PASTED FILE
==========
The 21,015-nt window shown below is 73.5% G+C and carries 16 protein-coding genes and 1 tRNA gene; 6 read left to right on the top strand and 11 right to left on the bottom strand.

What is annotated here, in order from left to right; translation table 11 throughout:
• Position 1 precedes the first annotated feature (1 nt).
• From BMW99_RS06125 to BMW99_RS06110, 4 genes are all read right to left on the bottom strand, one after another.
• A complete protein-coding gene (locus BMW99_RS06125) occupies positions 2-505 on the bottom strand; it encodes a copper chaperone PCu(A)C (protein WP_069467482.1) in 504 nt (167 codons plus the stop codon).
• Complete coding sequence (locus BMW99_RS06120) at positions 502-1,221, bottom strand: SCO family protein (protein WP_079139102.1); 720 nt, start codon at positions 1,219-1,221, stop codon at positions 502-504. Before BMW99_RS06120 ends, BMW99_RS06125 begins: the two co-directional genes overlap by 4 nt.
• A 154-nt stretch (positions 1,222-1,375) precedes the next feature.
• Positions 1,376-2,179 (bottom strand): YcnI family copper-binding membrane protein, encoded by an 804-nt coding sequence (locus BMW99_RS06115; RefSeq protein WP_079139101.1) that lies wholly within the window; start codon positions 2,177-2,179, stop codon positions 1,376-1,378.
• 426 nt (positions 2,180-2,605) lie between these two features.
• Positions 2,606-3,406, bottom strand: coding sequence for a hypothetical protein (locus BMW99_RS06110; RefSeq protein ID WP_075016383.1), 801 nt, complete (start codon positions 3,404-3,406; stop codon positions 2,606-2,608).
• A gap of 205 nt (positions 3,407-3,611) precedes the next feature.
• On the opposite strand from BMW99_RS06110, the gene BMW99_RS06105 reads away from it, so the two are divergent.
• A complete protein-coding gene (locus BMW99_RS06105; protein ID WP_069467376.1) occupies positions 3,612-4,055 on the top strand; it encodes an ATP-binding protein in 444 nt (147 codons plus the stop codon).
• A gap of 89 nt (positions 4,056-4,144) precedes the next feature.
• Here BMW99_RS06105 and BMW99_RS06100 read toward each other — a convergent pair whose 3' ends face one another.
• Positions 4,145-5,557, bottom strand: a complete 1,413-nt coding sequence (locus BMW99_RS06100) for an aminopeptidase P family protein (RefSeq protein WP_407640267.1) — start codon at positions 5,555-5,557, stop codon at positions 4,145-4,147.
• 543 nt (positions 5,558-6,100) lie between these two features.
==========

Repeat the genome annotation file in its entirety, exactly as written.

The 21,015-nt window shown below is 73.5% G+C and carries 16 protein-coding genes and 1 tRNA gene; 6 read left to right on the top strand and 11 right to left on the bottom strand.

What is annotated here, in order from left to right; translation table 11 throughout:
• Position 1 precedes the first annotated feature (1 nt).
• From BMW99_RS06125 to BMW99_RS06110, 4 genes are all read right to left on the bottom strand, one after another.
• A complete protein-coding gene (locus BMW99_RS06125) occupies positions 2-505 on the bottom strand; it encodes a copper chaperone PCu(A)C (protein WP_069467482.1) in 504 nt (167 codons plus the stop codon).
• Complete coding sequence (locus BMW99_RS06120) at positions 502-1,221, bottom strand: SCO family protein (protein WP_079139102.1); 720 nt, start codon at positions 1,219-1,221, stop codon at positions 502-504. Before BMW99_RS06120 ends, BMW99_RS06125 begins: the two co-directional genes overlap by 4 nt.
• A 154-nt stretch (positions 1,222-1,375) precedes the next feature.
• Positions 1,376-2,179 (bottom strand): YcnI family copper-binding membrane protein, encoded by an 804-nt coding sequence (locus BMW99_RS06115; RefSeq protein WP_079139101.1) that lies wholly within the window; start codon positions 2,177-2,179, stop codon positions 1,376-1,378.
• 426 nt (positions 2,180-2,605) lie between these two features.
• Positions 2,606-3,406, bottom strand: coding sequence for a hypothetical protein (locus BMW99_RS06110; RefSeq protein ID WP_075016383.1), 801 nt, complete (start codon positions 3,404-3,406; stop codon positions 2,606-2,608).
• A gap of 205 nt (positions 3,407-3,611) precedes the next feature.
• On the opposite strand from BMW99_RS06110, the gene BMW99_RS06105 reads away from it, so the two are divergent.
• A complete protein-coding gene (locus BMW99_RS06105; protein ID WP_069467376.1) occupies positions 3,612-4,055 on the top strand; it encodes an ATP-binding protein in 444 nt (147 codons plus the stop codon).
• A gap of 89 nt (positions 4,056-4,144) precedes the next feature.
• Here BMW99_RS06105 and BMW99_RS06100 read toward each other — a convergent pair whose 3' ends face one another.
• Positions 4,145-5,557, bottom strand: a complete 1,413-nt coding sequence (locus BMW99_RS06100) for an aminopeptidase P family protein (RefSeq protein WP_407640267.1) — start codon at positions 5,555-5,557, stop codon at positions 4,145-4,147.
• 543 nt (positions 5,558-6,100) lie between these two features.